Mortality Dashboard

NOTE: The Dashboards on FLHealthCHARTS provide maps, graphs, and some data tables in a dashboard format. This takes more computer resources than other FLHealthCHARTS products. When the Dashboards are being accessed by several people at the same time the content may not load and you will receive errors. Please return to the Dashboard at a later time when you experience this issue.

The Florida Mortality Dashboard provides a visual display of the most recent leading causes of death in Florida. Age groups are divided into roughly ten year increments to display the difference in the top five leading causes of death. Causes of death are presented for the total population as well as whites, blacks, and Hispanics. Additionally, a breakdown of each cause of death also shows the difference by age and sex. Maps are color coded to show which areas of the state have highest and lowest rates for the selected cause of death. Counties with the darkest color represent the highest age-adjusted death rates and those with the lightest color represent the lowest age-adjusted death rates.

Age-adjusted death rates remove the difference between populations due to differences in age composition. Using age-adjusted rates is a common practice that makes it possible to compare rates across populations. Age-adjusted rates are calculated using the US 2000 Standard Population.

Data for 1970-78, 1979-98, and 1999-present are not fully comparable due to changes in coding causes of death. Consequently, increases or decreases in 1979 and 1999 may not be due to changes in disease trends but rather coding changes.

The sources of data for the Florida Mortality Dashboard are the Florida Department of Health’s Bureau of Vital Statistics (deaths) and the Florida Legislature Office of Economic and Demographic Research (population).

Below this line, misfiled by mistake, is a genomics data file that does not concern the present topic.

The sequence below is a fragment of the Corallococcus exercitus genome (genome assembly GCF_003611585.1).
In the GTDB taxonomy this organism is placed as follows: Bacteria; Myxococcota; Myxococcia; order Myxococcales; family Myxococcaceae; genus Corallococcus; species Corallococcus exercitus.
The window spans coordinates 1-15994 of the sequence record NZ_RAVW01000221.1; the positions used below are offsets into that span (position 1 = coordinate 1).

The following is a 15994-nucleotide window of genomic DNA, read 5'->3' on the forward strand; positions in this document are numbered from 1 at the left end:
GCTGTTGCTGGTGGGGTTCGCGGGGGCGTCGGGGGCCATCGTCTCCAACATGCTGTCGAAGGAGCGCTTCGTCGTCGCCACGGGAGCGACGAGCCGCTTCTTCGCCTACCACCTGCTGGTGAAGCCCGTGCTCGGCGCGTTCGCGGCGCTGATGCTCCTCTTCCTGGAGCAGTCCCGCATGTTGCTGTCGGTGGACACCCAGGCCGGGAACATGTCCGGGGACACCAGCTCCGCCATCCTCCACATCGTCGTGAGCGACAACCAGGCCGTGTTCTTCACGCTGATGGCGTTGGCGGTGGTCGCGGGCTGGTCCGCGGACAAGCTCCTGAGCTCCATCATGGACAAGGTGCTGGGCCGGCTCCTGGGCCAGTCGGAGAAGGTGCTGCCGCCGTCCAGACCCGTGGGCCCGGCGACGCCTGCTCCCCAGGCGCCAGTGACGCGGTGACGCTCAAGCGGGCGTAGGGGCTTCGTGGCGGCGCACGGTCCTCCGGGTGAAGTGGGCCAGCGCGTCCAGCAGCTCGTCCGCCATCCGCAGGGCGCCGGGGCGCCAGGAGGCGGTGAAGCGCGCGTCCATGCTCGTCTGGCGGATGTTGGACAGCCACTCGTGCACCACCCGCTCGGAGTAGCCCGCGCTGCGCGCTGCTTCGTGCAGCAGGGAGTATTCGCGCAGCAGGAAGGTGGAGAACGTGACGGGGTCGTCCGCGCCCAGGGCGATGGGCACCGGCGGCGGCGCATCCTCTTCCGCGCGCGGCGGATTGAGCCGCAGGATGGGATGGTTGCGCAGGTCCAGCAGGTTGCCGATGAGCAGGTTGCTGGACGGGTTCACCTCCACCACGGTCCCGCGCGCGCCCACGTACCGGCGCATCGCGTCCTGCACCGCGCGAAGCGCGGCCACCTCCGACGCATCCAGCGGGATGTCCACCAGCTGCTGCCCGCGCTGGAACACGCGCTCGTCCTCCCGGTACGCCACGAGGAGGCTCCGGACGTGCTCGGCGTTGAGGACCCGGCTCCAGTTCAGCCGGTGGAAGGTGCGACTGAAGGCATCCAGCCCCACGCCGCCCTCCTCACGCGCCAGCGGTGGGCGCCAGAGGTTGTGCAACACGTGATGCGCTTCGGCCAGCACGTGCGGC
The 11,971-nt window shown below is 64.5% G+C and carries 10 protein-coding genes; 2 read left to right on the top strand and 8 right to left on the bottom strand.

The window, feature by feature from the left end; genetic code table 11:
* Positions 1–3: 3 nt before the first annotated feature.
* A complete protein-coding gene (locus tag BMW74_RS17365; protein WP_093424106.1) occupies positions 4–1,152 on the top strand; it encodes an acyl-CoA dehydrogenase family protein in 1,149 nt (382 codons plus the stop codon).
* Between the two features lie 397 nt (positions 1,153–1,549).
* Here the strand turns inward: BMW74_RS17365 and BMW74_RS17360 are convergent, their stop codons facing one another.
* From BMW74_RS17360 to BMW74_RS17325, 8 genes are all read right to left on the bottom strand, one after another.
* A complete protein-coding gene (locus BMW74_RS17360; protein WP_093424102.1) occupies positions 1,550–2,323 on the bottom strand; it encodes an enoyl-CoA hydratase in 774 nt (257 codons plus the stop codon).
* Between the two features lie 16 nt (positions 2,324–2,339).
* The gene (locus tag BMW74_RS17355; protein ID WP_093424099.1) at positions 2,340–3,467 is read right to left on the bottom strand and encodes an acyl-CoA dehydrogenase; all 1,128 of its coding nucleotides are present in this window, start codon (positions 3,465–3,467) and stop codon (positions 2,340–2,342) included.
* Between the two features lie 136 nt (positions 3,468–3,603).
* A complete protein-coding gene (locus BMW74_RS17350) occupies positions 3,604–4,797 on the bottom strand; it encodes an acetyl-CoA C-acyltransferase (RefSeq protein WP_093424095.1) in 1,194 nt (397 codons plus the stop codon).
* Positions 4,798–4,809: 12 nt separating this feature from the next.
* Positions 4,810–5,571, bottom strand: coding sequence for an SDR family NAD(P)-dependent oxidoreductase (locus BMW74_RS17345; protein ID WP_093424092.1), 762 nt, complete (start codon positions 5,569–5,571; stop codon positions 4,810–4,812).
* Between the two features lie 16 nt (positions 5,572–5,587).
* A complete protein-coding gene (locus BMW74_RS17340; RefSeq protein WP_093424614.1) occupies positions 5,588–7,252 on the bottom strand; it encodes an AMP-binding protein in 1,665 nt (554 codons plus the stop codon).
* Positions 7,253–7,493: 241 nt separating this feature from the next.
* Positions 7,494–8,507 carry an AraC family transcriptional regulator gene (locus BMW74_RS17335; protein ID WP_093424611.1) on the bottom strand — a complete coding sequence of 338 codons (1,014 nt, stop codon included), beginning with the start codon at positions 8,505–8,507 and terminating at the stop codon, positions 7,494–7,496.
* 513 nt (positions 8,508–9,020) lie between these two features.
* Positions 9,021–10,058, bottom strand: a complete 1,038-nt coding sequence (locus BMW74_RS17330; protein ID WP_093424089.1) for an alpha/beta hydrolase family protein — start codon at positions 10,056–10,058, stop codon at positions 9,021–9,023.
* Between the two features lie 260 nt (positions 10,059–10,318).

Floridians today are expected to live 7.4 years longer (78.4 years) than they were in 1970 (71.0 years). This is documented by a decline in Florida’s age-adjusted death rate from 1,130.5 per 100,000 persons in 1970 to 748.4 per 100,000 persons in 2020.

In 2020, 239,381 Florida residents died. The overall age adjusted death rate (AADR) in 2020 was 748.4 compared to 1,130.5 in 1970, a change of 33.8%. The gap between age-adjusted death rates of blacks and whites has diminished, but blacks continue to experience a higher rate. Blacks have experienced a 41% decline in AADR since 1970 compared to a 32% decline among whites. The black AADR was 914.2 in 2020 compared to 1548.3 in 1970 whereas the white AADR was 730.7 in 2020 compared to 1074.2 in 1970. The Hispanic age-adjusted death rate has been measured since 2004. The Hispanic age-adjusted death rate has increased from 592.0 per 100,000 persons in 2004 to 620.0 per 100,000 persons in 2020.

The highest age-adjusted rates for the total, white, and black populations were located in North Florida counties. Among the Hispanic population, the highest age-adjusted rates were dispersed throughout the state.